03 March 2010

The Fleet Readiness Enterprise

I recently released my Commander's Guidance followed by SERIALs on Anti-terrorism / Force Protection (ATFP) and Command and Control (C2). Since I released my guidance - specifically my C2 SERIAL - I have been asked how it affects the Fleet Readiness Enterprise (FRE)/Warfare Enterprises.

To answer that question, I think it is important to start with a quick recap of the history and original purpose of the Navy Enterprise. The Navy Enterprise started as Sea Enterprise in 2001, a part of the Sea Power-21 construct, with the purpose of increasing collaboration throughout the Navy to ensure we achieved the most effective and efficient results from the resources we were given. Because of the successes of the Navy Enterprise efforts, the scope was expanded and the Fleet Readiness Enterprise/Warfare Enterprises and the Provider Enterprise were established. One consequence of this expansion was that the Navy Enterprise began to evolve away from a purely behavioral construct and blurred lines of authority and accountability.

For example, in the case of SUBFOR, we effectively eliminated the distinction between SUBFOR and SUBLANT roles by eliminating the SUBLANT title. This action was a clear example of confusing clear command and control between a Commander overseeing enterprise related activity under his enterprise title (SUBFOR) and a TYCOM exercising ADCON authorities. Titles are important because they can result in behavior that is more reflective of title than actual authorities. Similar types of issues exists across all the Warfare Enterprises.

When I took command of Fleet Forces, one of my immediate objectives was to work with PACFLT to reestablish clear lines of authority and accountability (chain-of-command), yet retain the many benefits of the positive collaborative environment created by Fleet Readiness Enterprise/Warfare Enterprises.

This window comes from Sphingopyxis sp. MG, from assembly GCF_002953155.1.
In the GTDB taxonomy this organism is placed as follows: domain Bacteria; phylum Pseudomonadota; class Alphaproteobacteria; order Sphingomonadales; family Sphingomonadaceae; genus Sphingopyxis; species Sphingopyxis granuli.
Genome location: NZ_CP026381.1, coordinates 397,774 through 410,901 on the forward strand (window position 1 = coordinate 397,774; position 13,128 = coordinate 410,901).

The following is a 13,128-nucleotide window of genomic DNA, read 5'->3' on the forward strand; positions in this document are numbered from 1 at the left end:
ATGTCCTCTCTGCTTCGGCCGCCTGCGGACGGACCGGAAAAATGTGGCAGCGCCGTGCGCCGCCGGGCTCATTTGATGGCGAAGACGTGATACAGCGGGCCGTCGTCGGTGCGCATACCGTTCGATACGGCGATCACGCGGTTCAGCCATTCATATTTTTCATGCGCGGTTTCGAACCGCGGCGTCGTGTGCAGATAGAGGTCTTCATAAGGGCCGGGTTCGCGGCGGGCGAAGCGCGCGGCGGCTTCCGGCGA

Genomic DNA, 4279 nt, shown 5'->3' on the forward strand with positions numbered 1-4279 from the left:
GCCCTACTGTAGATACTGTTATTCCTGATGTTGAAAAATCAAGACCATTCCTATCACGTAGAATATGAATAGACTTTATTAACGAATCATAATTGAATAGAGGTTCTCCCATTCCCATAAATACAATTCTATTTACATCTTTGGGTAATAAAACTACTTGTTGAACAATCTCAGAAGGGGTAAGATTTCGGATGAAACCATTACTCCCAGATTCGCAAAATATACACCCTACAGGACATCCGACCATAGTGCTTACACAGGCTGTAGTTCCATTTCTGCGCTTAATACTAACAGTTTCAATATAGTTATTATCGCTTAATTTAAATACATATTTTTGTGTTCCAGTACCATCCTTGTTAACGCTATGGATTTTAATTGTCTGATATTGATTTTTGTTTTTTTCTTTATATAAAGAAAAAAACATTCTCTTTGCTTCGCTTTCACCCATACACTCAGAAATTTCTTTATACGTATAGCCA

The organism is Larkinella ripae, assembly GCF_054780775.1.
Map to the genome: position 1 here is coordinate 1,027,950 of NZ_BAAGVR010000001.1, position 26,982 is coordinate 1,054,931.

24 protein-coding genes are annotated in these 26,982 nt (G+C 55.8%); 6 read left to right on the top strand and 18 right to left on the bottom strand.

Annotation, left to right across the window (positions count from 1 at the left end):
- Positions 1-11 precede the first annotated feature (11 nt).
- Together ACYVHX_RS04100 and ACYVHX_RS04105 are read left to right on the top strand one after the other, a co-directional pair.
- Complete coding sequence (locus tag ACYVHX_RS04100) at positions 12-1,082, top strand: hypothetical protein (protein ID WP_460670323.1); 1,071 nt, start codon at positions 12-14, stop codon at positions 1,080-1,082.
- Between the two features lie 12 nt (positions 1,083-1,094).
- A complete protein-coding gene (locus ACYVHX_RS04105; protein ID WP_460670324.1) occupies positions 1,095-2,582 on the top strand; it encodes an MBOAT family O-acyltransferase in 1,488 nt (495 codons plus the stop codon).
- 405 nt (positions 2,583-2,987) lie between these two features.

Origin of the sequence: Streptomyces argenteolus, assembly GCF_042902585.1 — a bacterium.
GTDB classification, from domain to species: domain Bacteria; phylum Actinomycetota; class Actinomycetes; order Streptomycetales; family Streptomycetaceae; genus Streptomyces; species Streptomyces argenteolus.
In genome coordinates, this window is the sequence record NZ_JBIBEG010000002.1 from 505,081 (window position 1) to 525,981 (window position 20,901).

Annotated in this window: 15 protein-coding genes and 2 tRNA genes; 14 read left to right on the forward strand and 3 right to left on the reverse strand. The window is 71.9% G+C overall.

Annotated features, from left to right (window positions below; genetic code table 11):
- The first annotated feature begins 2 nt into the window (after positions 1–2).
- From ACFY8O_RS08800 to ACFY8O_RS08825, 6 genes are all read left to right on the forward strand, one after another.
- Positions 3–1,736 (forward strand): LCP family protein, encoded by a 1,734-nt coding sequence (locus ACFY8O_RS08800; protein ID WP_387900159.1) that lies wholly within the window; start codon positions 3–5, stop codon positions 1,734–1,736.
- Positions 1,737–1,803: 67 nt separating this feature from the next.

Admiral Walsh and I have made two primary changes with regard to the FRE/Warfare Enterprises:

First, we re-chartered the FRE so that it is co-chaired by both Admiral Walsh and me. We also re-focused the FRE on developing integrated solutions on joint USFF and CPF issues for our decision.

Second, we released a joint P4 on "Core Command and Control Principles." This P4 identified time-tested, combat proven, core C2 principles that we need to return to and directed action to solve the issues highlighted above. Most importantly, this P4 also reaffirmed our strong commitment to Enterprise collaboration.

So our intent has never been to eliminate Enterprise behavior or the FRE/Warfare Enterprises - our intent was to clearly differentiate between the FRE goal of collaborative behavior on Navy-wide issues and the enduring requirement for a clear and unambiguous chain-of-command within both US Fleet Forces and the US Pacific Fleet.  All the best, JCHjr.


Anonymous said...

Sea Power 21 and the FRE were intended as behavior models facilitating information flow to USFF from across the entire fleet to enhance the decision-making process. To advise CNO properly, USFF needs to be well-informed about the condition of operating forces all around the world and these cross-connected, matrixed organizational structures facilitated information flow to/from the experts in all the fleets. The requirement to request/receive information up, across and down a strict, stove-piped, chain-of-command structure greatly impedes information flow across the matrix and cripples this behavior model. Now it's likely that USFF will be less-informed at decision time.

Anonymous said...

I totally agree. I fail to see how life according to the C2 serial will encourage success of the FRE.